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Author Topic: Dry solder joints - how to fix?  (Read 836 times)
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Captain_Boblo
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« on: May 21, 2020, 02:56:53 14:56 »

Hello all,

I have just spent a hour or two repairing an old (20 years) ignition board for a gas central heating boiler.  It is a single sided and all thru-hole board, (all leaded components).  Some diodes and resistors looked like they had been quite hot over the years and darkened the PCB slightly in places and the solder joints under those areas looked particularly suspect. 
I decided to apply flux to ALL the joints and retouch every one of them with fresh solder and the board now works.   Smiley

Is there an easier way?  I have a reflow oven but I don't think this board would be suitable for reflowing as there are several relays and other plastic-bodied parts. 
Has anyone done something similar (renewing 100+ old solder joints) and found an easier way?

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Sideshow Bob
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« Reply #1 on: May 21, 2020, 04:08:44 16:08 »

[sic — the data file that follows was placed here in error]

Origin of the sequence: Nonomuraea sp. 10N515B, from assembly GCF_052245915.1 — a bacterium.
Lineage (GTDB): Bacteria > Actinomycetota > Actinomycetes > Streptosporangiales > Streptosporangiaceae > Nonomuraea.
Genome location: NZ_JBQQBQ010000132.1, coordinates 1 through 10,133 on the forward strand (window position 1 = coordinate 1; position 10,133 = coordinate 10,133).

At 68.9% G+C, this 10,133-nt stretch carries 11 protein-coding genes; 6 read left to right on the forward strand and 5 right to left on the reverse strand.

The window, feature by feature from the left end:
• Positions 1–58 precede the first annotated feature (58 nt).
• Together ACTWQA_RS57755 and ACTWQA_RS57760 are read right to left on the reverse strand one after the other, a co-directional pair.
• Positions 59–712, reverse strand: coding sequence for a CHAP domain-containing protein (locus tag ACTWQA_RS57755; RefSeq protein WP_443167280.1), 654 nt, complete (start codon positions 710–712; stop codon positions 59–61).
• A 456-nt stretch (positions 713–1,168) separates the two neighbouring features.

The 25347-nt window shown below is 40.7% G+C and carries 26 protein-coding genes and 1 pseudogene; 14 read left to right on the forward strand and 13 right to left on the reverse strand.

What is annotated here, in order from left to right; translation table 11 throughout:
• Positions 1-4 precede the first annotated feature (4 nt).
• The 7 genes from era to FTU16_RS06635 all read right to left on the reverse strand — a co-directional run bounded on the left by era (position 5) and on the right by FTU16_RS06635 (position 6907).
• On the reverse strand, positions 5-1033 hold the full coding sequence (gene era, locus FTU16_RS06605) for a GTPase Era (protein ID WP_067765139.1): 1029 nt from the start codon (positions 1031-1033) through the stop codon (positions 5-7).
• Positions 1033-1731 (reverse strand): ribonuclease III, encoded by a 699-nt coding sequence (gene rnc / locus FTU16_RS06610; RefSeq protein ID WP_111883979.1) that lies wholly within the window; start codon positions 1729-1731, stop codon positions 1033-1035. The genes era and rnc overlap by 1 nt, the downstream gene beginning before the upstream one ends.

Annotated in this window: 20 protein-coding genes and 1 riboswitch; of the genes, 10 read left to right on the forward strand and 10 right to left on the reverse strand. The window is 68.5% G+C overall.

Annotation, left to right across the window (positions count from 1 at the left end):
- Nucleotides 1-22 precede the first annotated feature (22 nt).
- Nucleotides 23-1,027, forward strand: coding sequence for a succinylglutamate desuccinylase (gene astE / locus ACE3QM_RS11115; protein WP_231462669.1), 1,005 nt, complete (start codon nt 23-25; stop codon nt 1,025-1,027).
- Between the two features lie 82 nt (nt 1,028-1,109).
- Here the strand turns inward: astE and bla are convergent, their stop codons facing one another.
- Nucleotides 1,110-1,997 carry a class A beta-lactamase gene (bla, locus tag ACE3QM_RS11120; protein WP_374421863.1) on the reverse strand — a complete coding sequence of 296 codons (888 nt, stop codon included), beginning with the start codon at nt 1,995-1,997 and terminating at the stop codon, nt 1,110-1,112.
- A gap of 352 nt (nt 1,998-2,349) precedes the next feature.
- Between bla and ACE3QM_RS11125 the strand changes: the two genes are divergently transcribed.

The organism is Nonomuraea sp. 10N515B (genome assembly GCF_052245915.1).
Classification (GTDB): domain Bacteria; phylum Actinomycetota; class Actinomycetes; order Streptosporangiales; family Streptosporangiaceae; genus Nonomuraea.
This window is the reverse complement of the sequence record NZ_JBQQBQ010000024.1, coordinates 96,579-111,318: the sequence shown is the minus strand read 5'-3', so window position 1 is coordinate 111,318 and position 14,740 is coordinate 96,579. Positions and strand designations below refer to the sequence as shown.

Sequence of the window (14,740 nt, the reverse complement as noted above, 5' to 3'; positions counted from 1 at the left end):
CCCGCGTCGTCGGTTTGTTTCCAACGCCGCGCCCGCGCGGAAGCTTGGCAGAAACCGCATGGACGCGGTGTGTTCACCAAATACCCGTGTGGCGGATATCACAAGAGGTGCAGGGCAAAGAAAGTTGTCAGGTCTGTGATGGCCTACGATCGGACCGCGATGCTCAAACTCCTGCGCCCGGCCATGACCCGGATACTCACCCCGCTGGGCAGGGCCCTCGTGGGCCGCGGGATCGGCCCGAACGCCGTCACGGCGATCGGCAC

No I do not think so. Unless you have access to wave soldering. However electronic solder wire do contain flux. So pre fluxing might be reduntant. I would have cleanded the board before soldering. Anyway prefluxing will not hurt in any way. What you also should consider is to swap out all electrolytic caps. They also age
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millegps
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« Reply #2 on: May 21, 2020, 05:49:31 17:49 »

I agree with Sideshow Bob about capacitors. I usually replace also components darkened: you can replace resistors with a better power rating and the same for diodes. It is cheaper to replace in advance while you have the board on your hands than disassembling later again

No I do not think so. Unless you have access to wave soldering. However electronic solder wire do contain flux. So pre fluxing might be reduntant. I would have cleanded the board before soldering. Anyway prefluxing will not hurt in any way. What you also should consider is to swap out all electrolytic caps. They also age
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norkimo
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« Reply #3 on: May 21, 2020, 05:59:23 17:59 »

No I do not think so. Unless you have access to wave soldering. However electronic solder wire do contain flux. So pre fluxing might be reduntant. I would have cleanded the board before soldering. Anyway prefluxing will not hurt in any way. What you also should consider is to swap out all electrolytic caps. They also age

I think he meant that he added flux to an existing joint and reflowed the joint without adding more solder wire, hence the need for pre-fluxing.  I've done this often when I don't want to remove old solder first and I don't want to add excess solder.